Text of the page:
It’s the time of year when many of us look back, consider the goals we set, and review our successes. That is exactly what I have been doing. Over the year I have worked with wonderful leaders in New Zealand, Australia, Ghana, United Arab Emirates and Thailand. I have worked with a diverse range of industries and people, with the common thread of wanting to think beyond the status quo. It has been a real privilege to help others develop their aspirational futures and work to create future focused organisations.
My special pleasure is that I get to work with team members who contribute ideas and challenge my thinking. One of these is team member Daniel Coats, who has also taken time to reflect on his year. Daniel will be in his final year at high school in 2014 and has also been selected to be the student representative on his school’s Board of Trustees.
I’d like to share with you a couple of points he makes, and encourage you to check out his website. Daniel’s highlights of the year are not solely related to his academic successes, which are substantial.
Most of my proudest achievements this year have come either partly or completely of my own volition; helping to start a student magazine, winning a writing competition, sharing an article that I wrote among educators across the country, and offering my services as a web designer to a number of small businesses. I also happen to think that, where my reputation and skills are concerned, these achievements are far more distinguishable than an NCEA certificate alone.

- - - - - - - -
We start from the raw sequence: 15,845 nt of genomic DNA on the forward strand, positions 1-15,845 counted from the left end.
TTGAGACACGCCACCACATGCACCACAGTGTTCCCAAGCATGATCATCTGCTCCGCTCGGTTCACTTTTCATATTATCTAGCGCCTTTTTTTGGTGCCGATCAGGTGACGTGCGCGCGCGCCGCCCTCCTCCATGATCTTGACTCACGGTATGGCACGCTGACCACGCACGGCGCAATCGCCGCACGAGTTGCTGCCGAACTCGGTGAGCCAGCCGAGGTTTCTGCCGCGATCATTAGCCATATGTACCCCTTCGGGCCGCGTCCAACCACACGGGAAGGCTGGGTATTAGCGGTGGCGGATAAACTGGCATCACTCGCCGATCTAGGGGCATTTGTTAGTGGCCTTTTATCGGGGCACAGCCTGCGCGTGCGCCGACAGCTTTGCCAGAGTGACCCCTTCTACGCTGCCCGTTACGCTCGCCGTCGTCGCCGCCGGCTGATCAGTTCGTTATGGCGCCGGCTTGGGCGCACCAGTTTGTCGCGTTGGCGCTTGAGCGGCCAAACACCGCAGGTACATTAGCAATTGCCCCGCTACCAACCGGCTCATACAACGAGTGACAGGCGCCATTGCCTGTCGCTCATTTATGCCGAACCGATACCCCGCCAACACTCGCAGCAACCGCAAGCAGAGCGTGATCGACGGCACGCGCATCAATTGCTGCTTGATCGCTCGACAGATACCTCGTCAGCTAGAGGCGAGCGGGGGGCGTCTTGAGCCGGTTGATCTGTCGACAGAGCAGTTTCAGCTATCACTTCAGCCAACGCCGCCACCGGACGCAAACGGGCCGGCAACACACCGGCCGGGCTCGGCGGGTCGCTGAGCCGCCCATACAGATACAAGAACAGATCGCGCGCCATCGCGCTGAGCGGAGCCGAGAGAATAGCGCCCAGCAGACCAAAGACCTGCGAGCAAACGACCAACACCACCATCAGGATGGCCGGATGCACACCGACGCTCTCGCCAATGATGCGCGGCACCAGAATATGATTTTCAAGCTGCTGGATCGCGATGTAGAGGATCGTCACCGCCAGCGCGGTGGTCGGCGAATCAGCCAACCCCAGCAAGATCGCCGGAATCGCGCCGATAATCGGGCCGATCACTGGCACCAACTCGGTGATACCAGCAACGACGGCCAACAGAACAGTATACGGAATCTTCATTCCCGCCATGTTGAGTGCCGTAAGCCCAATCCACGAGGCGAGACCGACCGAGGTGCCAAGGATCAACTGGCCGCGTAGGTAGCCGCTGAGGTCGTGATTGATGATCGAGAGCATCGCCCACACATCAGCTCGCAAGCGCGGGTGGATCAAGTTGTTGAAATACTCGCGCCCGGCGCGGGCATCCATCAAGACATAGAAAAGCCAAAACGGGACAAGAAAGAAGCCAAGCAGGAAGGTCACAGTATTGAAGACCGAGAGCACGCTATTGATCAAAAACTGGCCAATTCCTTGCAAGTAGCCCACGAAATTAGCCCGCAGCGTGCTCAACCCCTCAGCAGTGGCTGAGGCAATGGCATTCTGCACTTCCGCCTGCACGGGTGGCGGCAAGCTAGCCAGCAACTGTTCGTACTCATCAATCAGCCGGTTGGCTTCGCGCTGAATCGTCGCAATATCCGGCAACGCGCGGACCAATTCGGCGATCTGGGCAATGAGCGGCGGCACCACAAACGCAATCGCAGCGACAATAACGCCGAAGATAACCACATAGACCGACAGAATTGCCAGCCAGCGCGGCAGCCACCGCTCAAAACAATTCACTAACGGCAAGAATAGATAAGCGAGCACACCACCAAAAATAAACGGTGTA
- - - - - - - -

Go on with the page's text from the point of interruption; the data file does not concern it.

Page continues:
His greatest achievements have been related to being self regulated, when he has taken the initiative to try something new, to be involved in a new challenge or to build his business opportunities. This self regulation is part of an increasing trend to being the agent of your own destiny. It is a trend that leaders must increasingly encourage and support in employees of all ages. People increasingly want to personalise their learning and have a workplace that is responsive to their needs. We are moving from the age of BYOD (bring your own device) into the age of what internet anthropologist and futurist Stow Boyd describes as BYOM (Bring Your Own Mind). We increasingly want to be in control of our own destinies and be able to use our own technologies.
Daniel also reminds us that we have responsibilities as ethical leaders to be aware of our context and to support others:
Rather than feeling guilty about it, in 2014 I want to make a greater effort to both better understand the issues around social inequality and poverty in New Zealand, and begin to actually do something meaningful about it.
I believe that Daniel will do something meaningful to make a difference to others and look forward to following his journey. Daniel is a great writer and speaker so do check out his blog – thoughts about life, education and whatever else is on his mind.
My work in 2013 has focused on the importance of both self regulated and ethical leadership. It has also highlighted the need for leaders to be adaptive and networked. If you read Daniel’s full post you will see he exhibits all four elements. This future focus on SANE leadership will continue to be my focus in 2014. I am looking forward to working with leaders in Australia, Singapore and Malaysia – and further afield as time permits. 2014 is also the year that I will be publishing a new book focusing on Collaboration. Please contact me for further information and bookings.